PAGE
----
The book is an easy read. Not ponderous nor pretentious. Just straightforward advice filled with real-world examples - from client submissions they've received as editors, to famous works, to gems from their editing workshops. The authors have a clear voice: upbeat, and to-the-point. It's accessible to every writer: from the seasoned and published writer with the English degree, to the brand newbie.

Each chapter closes with a point-by-point review of what's been covered followed by exercises that you can edit yourself (then "check your work" against their answers in the back of the book).

You may not agree with every stylistic choice the authors suggest, but, they are professionals, and if your goal is getting your book published, then this book will certainly bring you closer to that goal.

Burking Burking
'Self Editing for Fiction Writers' has helped me understand why so many people get rejections from publishing houses. If these are the things that editors use to evaluate manuscripts, then it is in my best interest to know what they are and fix them in my stories before I submit to a publishing house editor. The editor perspective on manuscript weaknesses was eye opening to me. As an avid reader and aspiring writer since childhood, I had no idea how much these weaknesses affected my appreciation of a story until these were pointed out to me in this book. Since reading it, I go back and read fiction that still has these weaknesses and those where they've been eliminated. The difference in the solidity and feel of the books astounded me. It's not that every single instance of an ( e.g.) adverb has to be removed, but multiple adverbs on every page, page after page gets tedious and affects the tone of the story. The same for the other suggestions the authors make. I simply wasn't aware of how much I did one or another of these writing patterns or the affect they unconsciously have on the reader. After years of critiquing in a critique group, I see that the issues these authors point out, repeated over and over in our member's submissions. I can see how many of the book's suggestions would consolidate, clarify and enrich the stories submitted. I never learned these suggestions in any writing classes I took, and from my fellow group members submissions, they didn't either.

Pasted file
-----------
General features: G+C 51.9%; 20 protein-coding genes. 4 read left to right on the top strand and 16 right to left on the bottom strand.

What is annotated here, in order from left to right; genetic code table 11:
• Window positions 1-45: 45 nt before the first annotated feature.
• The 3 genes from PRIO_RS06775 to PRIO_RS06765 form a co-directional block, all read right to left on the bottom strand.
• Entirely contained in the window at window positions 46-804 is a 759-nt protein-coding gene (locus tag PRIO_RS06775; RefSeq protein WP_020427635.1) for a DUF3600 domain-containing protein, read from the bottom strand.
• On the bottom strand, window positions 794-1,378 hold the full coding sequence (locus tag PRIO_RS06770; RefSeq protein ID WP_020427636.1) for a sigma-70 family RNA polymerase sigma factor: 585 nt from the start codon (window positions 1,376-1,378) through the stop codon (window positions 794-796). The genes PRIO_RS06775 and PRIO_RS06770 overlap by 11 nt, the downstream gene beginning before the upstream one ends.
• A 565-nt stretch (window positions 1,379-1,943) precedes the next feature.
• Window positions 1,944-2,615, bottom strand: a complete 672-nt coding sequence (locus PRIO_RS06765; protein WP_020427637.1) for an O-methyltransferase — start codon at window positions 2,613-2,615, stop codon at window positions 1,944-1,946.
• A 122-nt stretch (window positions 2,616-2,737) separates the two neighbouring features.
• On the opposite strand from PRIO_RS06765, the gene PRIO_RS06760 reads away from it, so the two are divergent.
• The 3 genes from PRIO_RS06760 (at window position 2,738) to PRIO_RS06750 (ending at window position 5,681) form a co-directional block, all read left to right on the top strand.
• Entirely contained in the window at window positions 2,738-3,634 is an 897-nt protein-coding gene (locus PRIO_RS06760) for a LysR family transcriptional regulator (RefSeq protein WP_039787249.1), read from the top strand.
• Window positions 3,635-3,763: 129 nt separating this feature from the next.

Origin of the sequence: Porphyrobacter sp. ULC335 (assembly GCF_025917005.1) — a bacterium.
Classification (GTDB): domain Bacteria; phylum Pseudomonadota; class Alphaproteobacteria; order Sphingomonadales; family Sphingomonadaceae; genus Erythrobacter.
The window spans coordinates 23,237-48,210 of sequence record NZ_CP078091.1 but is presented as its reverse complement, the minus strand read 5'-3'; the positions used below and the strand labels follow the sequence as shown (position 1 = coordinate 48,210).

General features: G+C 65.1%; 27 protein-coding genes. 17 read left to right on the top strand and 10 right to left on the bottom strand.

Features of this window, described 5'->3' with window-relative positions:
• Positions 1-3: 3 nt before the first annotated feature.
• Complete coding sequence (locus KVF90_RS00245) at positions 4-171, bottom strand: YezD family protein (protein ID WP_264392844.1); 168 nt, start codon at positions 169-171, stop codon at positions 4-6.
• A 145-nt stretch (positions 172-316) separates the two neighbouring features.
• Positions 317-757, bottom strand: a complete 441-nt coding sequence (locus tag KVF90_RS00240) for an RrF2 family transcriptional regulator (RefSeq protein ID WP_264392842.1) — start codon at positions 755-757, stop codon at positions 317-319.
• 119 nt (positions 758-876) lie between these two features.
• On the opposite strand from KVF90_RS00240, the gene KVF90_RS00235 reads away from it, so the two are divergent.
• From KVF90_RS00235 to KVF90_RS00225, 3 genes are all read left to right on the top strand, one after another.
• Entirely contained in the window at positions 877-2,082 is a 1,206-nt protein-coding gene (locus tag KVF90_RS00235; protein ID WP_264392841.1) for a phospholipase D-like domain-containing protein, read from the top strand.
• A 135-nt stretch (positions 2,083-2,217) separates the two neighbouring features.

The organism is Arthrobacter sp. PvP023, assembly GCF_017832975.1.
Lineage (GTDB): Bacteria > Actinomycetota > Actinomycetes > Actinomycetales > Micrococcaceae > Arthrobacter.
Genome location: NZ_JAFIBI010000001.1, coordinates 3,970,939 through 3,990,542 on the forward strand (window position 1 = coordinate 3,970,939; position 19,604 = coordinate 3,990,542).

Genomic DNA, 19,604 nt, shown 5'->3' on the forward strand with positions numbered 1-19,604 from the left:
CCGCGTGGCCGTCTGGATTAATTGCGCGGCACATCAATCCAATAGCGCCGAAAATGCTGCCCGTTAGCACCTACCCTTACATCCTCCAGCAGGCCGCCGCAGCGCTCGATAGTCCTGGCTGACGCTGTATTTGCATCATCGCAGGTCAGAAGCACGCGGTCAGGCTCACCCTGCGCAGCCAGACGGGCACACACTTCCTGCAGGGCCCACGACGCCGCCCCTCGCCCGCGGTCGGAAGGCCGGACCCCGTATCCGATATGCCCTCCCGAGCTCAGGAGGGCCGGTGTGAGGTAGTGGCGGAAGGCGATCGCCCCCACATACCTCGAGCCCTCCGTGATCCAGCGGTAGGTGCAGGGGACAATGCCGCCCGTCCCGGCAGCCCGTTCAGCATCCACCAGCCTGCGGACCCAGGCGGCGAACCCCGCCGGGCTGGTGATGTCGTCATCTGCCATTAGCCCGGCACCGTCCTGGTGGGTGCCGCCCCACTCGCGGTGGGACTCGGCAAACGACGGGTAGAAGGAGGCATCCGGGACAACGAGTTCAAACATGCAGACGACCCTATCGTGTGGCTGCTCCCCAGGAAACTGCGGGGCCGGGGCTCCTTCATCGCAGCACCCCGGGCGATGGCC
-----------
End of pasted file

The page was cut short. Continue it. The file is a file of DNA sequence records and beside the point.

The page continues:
So, if you want to get considered by a publishing house, it's very valuable to have insight into how they evaluate manuscripts for publication. If you're going to publish yourself, then you want to minimize the cost of what an editor has to change, or if going without an editor, strengthen your writing so It enhances your story. The best way to be convinced of the value of the suggestions in this book, is to join a critique group and see how many of the submitted stories could be improved by following these ideas.